For over a decade, the foundation’s philanthropic mission has emphasized both advocacy for the inclusion of people with disabilities worldwide and educating Israeli leaders on the American Jewish community. This is the second Inclusion Summit, and Ruderman expects the conference to sell out.

“Our approach to disability inclusion is very holistic and includes all aspects of life, from birth to death: entertainment, education, employment, housing, sports, politics, and more,” Ruderman said. “The purpose of the summit is to convene the movers and shakers in all these fields to share best practices and network. We want to amplify the momentum of the disability rights movement so that it can have a more prominent presence in mainstream American culture.”

Although the foundation  – which has offices in Boston and Israel – has a global reach, it has invested more than $20 million in strategic multiyear initiatives in the Metro Boston area. These programs touch the lives of people of all ages with all types of disabilities.

On the North Shore, Temple Sinai in Marblehead and Congregation Shirat Hayam are partners in the Combined Jewish Philanthropies/Ruderman Synagogue Inclusion Project, which helps create religious communities where people of all abilities can fully participate. The Jewish Community Center of the North Shore also partners with the foundation to offer a year-round early childhood education program and an inclusive summer camp that makes a fun experience available to both campers and staff with   disabilities.

It doesn’t stop there. The foundation’s partnerships with CJP and Newton-based Gateways: Access to Jewish Education provide opportunities for children with disabilities in kindergarten through grade 12 to receive a Jewish education in an inclusive community. The Morton E. Ruderman scholarship helps defray the cost of both school-based and ancillary services for students with physical and emotional challenges. The goal of both programs is to mainstream students with disabilities in Jewish educational programs.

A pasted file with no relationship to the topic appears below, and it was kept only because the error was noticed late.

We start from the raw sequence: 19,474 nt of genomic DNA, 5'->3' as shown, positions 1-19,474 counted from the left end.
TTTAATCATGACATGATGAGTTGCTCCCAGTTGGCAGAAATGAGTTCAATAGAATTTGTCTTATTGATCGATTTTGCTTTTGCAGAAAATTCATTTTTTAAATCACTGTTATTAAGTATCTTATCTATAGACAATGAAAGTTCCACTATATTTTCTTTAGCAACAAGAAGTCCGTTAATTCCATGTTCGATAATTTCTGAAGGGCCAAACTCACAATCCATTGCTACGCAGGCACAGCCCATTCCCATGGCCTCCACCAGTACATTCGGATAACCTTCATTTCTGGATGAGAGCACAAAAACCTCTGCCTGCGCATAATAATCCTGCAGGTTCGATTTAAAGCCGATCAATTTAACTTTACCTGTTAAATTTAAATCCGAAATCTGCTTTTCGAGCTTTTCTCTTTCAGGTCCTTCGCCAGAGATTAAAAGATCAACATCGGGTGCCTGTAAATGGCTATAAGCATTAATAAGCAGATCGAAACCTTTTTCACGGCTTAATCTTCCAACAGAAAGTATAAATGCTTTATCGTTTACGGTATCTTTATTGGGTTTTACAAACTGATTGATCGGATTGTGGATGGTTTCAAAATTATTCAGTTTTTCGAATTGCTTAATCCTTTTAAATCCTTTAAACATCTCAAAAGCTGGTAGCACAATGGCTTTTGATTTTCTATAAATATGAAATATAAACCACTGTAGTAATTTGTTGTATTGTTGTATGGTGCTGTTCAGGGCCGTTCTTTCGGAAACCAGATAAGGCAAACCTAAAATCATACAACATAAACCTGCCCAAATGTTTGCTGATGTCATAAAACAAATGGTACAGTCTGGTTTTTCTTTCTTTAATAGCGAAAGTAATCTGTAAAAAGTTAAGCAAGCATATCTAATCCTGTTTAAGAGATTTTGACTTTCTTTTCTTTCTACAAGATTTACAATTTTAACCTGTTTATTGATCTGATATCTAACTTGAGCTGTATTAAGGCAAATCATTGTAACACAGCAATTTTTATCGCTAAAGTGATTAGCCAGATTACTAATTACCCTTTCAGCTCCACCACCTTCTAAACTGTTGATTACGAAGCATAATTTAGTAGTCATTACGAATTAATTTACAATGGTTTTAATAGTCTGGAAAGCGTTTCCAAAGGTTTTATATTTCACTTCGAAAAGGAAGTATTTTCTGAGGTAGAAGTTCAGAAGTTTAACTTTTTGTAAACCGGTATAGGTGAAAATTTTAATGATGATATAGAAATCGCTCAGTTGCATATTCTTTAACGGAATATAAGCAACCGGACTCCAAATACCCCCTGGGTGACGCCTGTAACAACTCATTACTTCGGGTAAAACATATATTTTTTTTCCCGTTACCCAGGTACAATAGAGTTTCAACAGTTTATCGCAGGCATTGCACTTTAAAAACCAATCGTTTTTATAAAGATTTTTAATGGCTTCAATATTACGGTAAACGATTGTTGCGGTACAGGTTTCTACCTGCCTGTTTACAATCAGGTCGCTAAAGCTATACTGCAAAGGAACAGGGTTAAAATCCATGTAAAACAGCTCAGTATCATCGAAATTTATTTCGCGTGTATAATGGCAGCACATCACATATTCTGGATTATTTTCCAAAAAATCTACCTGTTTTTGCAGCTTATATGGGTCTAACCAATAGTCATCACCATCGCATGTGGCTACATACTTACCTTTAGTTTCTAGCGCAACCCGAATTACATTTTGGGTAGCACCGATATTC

High school students benefit from a number of Ruderman Family Foundation partnerships. Student-athletes with visual or mobility impairments can participate in high school sports across eight states through the Northeast Youth and High School Inclusive Sports Initiative, a joint program with Adaptive Sports New England. New England Yachad and the foundation sponsor high school clubs, a youth leadership board, and a Jewish youth group network that provide opportunities for participants with and without disabilities to attend retreats, leadership training, and meetings.

Young adults with disabilities can receive training and job placement though Transitions to Work, a partnership among the Ruderman foundation, CJP, and Jewish Vocational Services. Since 2011, 200 individuals have graduated from the program. Of the 72 percent who achieve competitive employment, over 90 percent stay at their jobs for at least one year.

Partnerships with the Boys & Girls Clubs of Boston and Dorchester; Brookline Community Mental Health Center; Mass. General Hospital; and the Boston Jewish Film Festival all further the foundation’s mission: inclusion of children and adults with disabilities as a social justice imperative.

Jay Ruderman feels strongly that bringing public attention to injustices suffered by people with disabilities is critical to starting a public debate. His family’s foundation’s current strategy of developing a strong advocacy presence is aimed at raising the general public’s awareness.